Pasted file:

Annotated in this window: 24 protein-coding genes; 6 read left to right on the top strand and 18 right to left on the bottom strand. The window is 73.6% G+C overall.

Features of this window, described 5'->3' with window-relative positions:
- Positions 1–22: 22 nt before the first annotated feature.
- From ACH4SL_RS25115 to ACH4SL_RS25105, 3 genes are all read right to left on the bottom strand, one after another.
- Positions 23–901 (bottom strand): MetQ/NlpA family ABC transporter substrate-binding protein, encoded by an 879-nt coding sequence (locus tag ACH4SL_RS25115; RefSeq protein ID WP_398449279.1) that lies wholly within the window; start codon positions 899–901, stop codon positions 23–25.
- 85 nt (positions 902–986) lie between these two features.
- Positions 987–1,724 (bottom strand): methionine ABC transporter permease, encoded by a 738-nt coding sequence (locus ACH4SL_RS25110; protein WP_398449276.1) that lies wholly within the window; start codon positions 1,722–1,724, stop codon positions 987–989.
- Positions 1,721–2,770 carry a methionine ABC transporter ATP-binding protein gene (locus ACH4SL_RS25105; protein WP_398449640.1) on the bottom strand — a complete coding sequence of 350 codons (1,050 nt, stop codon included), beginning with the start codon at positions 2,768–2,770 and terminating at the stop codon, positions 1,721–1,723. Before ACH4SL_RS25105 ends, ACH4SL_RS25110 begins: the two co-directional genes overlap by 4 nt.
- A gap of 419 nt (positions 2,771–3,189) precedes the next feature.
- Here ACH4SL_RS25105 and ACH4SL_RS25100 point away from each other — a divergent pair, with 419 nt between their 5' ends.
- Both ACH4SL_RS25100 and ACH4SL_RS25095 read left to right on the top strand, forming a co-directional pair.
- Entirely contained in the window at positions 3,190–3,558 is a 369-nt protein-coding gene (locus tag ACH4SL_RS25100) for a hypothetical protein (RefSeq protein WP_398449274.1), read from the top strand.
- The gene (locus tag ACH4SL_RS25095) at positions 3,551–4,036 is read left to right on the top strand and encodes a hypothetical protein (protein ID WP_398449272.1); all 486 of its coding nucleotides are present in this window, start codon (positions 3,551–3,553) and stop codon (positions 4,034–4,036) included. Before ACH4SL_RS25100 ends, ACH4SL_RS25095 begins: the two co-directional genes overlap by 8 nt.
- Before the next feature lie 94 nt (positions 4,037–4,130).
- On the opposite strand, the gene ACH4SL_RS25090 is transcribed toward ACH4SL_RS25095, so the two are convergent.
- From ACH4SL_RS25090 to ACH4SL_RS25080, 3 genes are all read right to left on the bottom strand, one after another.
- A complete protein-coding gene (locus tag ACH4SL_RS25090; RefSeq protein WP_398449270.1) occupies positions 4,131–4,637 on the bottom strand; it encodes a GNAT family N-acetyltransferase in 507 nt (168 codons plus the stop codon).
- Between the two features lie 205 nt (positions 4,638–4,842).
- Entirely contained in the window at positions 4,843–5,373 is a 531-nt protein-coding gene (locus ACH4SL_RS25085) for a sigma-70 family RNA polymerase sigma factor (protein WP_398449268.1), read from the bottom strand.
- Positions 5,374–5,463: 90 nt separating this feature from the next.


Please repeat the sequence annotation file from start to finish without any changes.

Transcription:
Annotated in this window: 24 protein-coding genes; 6 read left to right on the top strand and 18 right to left on the bottom strand. The window is 73.6% G+C overall.

Features of this window, described 5'->3' with window-relative positions:
- Positions 1–22: 22 nt before the first annotated feature.
- From ACH4SL_RS25115 to ACH4SL_RS25105, 3 genes are all read right to left on the bottom strand, one after another.
- Positions 23–901 (bottom strand): MetQ/NlpA family ABC transporter substrate-binding protein, encoded by an 879-nt coding sequence (locus tag ACH4SL_RS25115; RefSeq protein ID WP_398449279.1) that lies wholly within the window; start codon positions 899–901, stop codon positions 23–25.
- 85 nt (positions 902–986) lie between these two features.
- Positions 987–1,724 (bottom strand): methionine ABC transporter permease, encoded by a 738-nt coding sequence (locus ACH4SL_RS25110; protein WP_398449276.1) that lies wholly within the window; start codon positions 1,722–1,724, stop codon positions 987–989.
- Positions 1,721–2,770 carry a methionine ABC transporter ATP-binding protein gene (locus ACH4SL_RS25105; protein WP_398449640.1) on the bottom strand — a complete coding sequence of 350 codons (1,050 nt, stop codon included), beginning with the start codon at positions 2,768–2,770 and terminating at the stop codon, positions 1,721–1,723. Before ACH4SL_RS25105 ends, ACH4SL_RS25110 begins: the two co-directional genes overlap by 4 nt.
- A gap of 419 nt (positions 2,771–3,189) precedes the next feature.
- Here ACH4SL_RS25105 and ACH4SL_RS25100 point away from each other — a divergent pair, with 419 nt between their 5' ends.
- Both ACH4SL_RS25100 and ACH4SL_RS25095 read left to right on the top strand, forming a co-directional pair.
- Entirely contained in the window at positions 3,190–3,558 is a 369-nt protein-coding gene (locus tag ACH4SL_RS25100) for a hypothetical protein (RefSeq protein WP_398449274.1), read from the top strand.
- The gene (locus tag ACH4SL_RS25095) at positions 3,551–4,036 is read left to right on the top strand and encodes a hypothetical protein (protein ID WP_398449272.1); all 486 of its coding nucleotides are present in this window, start codon (positions 3,551–3,553) and stop codon (positions 4,034–4,036) included. Before ACH4SL_RS25100 ends, ACH4SL_RS25095 begins: the two co-directional genes overlap by 8 nt.
- Before the next feature lie 94 nt (positions 4,037–4,130).
- On the opposite strand, the gene ACH4SL_RS25090 is transcribed toward ACH4SL_RS25095, so the two are convergent.
- From ACH4SL_RS25090 to ACH4SL_RS25080, 3 genes are all read right to left on the bottom strand, one after another.
- A complete protein-coding gene (locus tag ACH4SL_RS25090; RefSeq protein WP_398449270.1) occupies positions 4,131–4,637 on the bottom strand; it encodes a GNAT family N-acetyltransferase in 507 nt (168 codons plus the stop codon).
- Between the two features lie 205 nt (positions 4,638–4,842).
- Entirely contained in the window at positions 4,843–5,373 is a 531-nt protein-coding gene (locus ACH4SL_RS25085) for a sigma-70 family RNA polymerase sigma factor (protein WP_398449268.1), read from the bottom strand.
- Positions 5,374–5,463: 90 nt separating this feature from the next.